One of the effects of shukr on our hearts is humility and love. We can observe how humbly she expresses gratitude to her Creator, whose love fills her heart. 

 Despite all she had endured, she stands in the mosque and begins remarkably praising and thanking Allah (swt). He was her Lord, her Creator, whom she relied on every moment.

 In this context, it’s appropriate to reflect on how we respond to life’s challenges and hardships. Whether it’s the loss of a loved one, financial struggles, infertility, a child’s illness, or marital discord, do we walk on the footsteps of our Maʿṣūmīn, or do we succumb to constant lamentation and complaint?

Sayyidah Nusrat Baigham Amin, also known as Banu Amin, was a very pious and knowledgeable figure who attained the esteemed rank of ijtihād, the highest level of jurisprudential learning. Despite experiencing the loss of seven out of her eight children, she never uttered a complaint, wholeheartedly surrendering to her Creator. She attested that when one’s focus is solely on Allah (swt), everything else fades into insignificance, enabling patience and gratitude even in the face of adversity.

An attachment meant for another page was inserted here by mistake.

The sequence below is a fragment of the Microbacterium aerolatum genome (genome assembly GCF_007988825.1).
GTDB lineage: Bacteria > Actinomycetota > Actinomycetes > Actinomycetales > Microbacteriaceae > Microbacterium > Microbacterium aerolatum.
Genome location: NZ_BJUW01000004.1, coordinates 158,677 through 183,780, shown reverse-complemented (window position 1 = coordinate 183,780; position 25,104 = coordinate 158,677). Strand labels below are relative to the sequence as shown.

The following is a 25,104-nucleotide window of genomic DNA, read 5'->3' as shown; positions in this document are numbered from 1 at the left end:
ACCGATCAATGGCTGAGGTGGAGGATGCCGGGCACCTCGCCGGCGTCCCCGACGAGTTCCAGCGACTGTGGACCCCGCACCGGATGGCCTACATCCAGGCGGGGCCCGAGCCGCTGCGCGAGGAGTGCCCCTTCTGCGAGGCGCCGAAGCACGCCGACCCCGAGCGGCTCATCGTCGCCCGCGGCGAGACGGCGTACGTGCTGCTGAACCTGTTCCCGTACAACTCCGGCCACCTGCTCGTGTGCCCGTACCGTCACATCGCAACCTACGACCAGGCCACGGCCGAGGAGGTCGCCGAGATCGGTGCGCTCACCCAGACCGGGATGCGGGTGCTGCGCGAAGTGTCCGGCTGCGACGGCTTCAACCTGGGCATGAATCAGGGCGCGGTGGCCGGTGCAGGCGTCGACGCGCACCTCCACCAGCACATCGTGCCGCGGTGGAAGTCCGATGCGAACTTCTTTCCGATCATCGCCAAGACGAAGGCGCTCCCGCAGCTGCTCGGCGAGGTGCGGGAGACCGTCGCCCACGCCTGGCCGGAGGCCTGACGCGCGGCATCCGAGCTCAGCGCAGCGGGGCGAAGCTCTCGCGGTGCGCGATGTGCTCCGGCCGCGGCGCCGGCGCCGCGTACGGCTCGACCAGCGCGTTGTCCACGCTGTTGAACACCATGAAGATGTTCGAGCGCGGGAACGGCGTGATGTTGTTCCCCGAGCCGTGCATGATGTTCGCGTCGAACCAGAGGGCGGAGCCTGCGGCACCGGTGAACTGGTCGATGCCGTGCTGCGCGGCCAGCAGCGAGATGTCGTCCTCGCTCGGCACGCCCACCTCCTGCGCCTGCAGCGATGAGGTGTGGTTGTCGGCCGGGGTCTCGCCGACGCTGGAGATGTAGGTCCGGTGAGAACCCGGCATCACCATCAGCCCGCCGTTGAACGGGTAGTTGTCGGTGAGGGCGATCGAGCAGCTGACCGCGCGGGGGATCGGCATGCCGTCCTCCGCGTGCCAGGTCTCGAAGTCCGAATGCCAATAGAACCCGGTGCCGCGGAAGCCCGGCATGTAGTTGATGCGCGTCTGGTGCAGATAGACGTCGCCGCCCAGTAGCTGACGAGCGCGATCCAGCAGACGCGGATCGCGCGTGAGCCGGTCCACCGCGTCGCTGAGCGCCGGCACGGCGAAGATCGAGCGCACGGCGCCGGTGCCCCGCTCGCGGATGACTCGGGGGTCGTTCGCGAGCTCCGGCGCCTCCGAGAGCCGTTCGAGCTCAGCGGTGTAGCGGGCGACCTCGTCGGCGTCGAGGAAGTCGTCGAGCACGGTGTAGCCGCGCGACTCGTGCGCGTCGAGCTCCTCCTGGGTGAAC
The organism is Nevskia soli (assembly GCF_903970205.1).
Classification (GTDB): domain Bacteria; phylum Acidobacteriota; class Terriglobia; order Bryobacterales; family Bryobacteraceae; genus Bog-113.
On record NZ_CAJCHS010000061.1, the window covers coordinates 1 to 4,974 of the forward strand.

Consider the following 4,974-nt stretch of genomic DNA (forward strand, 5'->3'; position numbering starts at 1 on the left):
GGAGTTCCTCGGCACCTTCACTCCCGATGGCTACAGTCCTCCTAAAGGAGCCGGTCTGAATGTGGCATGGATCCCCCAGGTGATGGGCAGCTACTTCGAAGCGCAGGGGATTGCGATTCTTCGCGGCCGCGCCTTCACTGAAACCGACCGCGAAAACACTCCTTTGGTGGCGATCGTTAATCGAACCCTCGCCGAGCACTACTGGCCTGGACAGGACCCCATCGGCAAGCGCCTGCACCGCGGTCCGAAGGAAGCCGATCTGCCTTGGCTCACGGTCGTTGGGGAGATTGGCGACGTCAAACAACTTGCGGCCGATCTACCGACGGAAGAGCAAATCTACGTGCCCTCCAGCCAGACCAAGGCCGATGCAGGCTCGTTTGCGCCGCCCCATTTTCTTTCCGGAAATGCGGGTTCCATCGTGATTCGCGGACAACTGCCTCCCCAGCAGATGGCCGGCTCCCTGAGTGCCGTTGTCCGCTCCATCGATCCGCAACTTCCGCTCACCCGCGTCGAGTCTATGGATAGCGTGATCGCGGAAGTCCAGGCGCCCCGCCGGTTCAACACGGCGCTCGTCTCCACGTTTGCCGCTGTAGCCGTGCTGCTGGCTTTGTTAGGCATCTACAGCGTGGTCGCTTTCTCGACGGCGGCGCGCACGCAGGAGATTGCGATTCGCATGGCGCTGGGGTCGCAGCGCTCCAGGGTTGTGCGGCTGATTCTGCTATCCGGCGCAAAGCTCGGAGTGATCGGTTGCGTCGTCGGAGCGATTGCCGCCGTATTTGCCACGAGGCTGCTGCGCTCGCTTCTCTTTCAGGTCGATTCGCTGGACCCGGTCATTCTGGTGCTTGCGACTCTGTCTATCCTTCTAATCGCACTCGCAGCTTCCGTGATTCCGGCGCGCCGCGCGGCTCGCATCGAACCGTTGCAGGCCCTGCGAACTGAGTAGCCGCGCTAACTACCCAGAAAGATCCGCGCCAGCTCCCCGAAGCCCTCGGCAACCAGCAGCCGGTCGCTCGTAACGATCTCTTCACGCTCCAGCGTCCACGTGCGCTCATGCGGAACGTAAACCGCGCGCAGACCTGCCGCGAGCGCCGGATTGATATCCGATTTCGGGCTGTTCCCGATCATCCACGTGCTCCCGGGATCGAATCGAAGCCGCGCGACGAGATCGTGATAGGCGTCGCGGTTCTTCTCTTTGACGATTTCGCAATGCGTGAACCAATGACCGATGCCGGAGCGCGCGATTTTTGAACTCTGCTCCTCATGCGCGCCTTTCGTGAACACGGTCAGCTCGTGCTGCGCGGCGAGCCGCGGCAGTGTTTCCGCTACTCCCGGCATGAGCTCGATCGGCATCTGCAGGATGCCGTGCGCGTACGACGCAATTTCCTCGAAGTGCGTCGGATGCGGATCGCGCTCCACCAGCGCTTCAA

3- Ṣabr (Patience): serves as another pair of legs aiding our ascent.

Meaning of patience:

“Not turning towards the wrong path and clinging to other than Allah (swt) when faced with deprivation.”

One morning, Imām ʿAlī (ʿa) asked: “O Fāṭimah (ʿa), do you have any food to ease my hunger?” She responded: “No, by the God who chose my father for prophethood and you for Imāmate, we haven’t had enough food at home for two days, and during this time, I prioritized you and my children over myself in meals.” Imām (ʿa) inquired: “Sayyidah Fāṭimah , why didn’t you inform me so that I could go and procure food?” Sayyidah Fāṭimah (ʿa) explained: “O Abal-Ḥasan, I am embarrassed/ashamed before my Lord to ask for something beyond your power and ability to fulfill.”